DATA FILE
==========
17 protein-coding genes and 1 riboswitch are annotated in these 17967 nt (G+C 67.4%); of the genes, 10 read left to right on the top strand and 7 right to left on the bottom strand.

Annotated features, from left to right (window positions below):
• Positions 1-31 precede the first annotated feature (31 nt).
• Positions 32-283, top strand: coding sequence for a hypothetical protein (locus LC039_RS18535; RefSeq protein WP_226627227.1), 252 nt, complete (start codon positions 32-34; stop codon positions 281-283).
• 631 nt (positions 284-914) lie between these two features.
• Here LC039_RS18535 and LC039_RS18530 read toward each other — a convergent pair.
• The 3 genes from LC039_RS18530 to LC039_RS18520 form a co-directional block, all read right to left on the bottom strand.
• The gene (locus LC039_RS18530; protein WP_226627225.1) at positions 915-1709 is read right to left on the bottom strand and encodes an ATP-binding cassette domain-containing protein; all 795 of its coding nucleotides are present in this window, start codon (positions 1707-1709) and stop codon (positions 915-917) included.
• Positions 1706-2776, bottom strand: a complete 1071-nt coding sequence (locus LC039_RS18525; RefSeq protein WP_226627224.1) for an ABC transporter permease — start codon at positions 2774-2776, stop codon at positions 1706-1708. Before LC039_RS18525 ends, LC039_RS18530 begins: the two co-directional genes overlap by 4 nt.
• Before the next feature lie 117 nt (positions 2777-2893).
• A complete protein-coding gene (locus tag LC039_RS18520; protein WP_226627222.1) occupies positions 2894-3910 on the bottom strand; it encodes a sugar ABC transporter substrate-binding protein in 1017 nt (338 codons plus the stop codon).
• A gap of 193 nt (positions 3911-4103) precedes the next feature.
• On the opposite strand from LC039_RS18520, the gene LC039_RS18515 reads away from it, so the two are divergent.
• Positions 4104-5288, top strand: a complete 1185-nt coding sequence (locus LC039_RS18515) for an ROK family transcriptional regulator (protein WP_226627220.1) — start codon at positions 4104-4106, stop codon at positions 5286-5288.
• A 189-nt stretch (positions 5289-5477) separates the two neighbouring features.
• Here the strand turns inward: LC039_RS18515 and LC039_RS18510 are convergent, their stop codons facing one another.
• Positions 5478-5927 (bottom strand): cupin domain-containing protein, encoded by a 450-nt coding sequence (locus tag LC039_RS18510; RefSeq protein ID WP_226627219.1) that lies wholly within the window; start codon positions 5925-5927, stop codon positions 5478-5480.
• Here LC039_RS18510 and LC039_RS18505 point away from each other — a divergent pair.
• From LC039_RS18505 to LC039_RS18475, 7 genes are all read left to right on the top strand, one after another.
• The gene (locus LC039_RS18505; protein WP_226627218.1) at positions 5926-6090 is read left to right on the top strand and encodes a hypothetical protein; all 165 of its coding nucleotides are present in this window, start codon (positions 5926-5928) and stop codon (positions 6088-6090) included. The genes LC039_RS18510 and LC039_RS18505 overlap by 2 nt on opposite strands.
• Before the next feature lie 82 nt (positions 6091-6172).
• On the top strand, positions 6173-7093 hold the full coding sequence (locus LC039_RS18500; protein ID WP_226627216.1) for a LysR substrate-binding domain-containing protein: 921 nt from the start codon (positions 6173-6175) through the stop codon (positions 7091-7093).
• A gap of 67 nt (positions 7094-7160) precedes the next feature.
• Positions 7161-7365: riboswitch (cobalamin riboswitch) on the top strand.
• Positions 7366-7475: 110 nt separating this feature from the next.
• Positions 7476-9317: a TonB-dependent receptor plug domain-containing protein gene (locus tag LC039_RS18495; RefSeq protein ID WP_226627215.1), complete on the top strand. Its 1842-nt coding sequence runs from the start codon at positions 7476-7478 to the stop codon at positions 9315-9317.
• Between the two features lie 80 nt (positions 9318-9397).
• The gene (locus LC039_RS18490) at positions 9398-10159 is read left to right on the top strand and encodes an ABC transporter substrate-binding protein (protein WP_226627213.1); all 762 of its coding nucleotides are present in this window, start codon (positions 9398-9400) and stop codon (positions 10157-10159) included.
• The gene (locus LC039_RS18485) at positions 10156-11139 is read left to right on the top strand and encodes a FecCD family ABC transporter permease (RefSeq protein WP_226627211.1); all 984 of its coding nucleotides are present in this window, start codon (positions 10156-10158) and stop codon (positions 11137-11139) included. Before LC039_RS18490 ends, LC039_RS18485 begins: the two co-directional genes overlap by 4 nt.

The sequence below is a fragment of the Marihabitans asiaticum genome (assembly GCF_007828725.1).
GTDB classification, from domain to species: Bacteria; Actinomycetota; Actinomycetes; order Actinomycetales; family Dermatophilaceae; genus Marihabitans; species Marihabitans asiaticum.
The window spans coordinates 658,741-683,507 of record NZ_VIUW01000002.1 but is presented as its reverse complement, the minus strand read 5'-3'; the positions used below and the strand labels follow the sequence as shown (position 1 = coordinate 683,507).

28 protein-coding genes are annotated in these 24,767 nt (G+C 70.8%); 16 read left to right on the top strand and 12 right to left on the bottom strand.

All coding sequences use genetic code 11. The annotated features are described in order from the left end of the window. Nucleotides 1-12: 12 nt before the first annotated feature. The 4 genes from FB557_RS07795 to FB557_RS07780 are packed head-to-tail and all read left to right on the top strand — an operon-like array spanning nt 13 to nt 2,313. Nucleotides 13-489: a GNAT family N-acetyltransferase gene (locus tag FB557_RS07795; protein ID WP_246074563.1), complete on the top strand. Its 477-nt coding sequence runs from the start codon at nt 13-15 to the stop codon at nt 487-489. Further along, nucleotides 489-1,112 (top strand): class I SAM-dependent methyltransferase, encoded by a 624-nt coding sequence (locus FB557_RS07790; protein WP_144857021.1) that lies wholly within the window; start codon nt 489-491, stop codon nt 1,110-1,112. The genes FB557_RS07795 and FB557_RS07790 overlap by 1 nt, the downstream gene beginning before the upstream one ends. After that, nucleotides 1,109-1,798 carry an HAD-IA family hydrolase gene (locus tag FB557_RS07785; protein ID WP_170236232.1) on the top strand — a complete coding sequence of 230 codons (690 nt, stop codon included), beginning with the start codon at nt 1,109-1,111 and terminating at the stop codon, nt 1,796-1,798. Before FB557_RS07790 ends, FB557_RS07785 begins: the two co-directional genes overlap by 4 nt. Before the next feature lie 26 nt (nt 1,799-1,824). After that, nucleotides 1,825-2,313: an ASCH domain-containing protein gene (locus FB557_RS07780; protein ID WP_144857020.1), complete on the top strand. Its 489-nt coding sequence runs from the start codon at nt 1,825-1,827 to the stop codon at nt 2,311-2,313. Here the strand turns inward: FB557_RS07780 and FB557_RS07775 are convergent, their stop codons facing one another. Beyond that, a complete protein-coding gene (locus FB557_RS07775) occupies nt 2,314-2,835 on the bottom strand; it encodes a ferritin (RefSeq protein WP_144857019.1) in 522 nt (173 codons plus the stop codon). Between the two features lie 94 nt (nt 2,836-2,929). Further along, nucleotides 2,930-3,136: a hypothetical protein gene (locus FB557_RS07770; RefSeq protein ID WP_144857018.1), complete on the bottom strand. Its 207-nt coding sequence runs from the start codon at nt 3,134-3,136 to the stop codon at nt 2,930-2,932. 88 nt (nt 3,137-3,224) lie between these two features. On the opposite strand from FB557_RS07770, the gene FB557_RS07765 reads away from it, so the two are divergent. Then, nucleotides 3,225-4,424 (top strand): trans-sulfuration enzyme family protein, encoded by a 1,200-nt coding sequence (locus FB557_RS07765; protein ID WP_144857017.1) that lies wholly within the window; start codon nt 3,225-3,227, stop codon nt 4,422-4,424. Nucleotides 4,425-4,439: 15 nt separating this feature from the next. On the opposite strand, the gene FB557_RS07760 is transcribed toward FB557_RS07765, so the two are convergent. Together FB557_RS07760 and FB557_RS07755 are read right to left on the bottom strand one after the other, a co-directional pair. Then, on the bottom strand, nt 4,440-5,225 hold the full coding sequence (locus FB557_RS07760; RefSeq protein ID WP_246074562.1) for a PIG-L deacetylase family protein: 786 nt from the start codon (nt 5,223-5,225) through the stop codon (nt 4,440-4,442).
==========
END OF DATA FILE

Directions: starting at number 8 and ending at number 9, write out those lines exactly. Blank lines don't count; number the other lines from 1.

• The gene (locus LC039_RS18530; protein WP_226627225.1) at positions 915-1709 is read right to left on the bottom strand and encodes an ATP-binding cassette domain-containing protein; all 795 of its coding nucleotides are present in this window, start codon (positions 1707-1709) and stop codon (positions 915-917) included.
• Positions 1706-2776, bottom strand: a complete 1071-nt coding sequence (locus LC039_RS18525; RefSeq protein WP_226627224.1) for an ABC transporter permease — start codon at positions 2774-2776, stop codon at positions 1706-1708. Before LC039_RS18525 ends, LC039_RS18530 begins: the two co-directional genes overlap by 4 nt.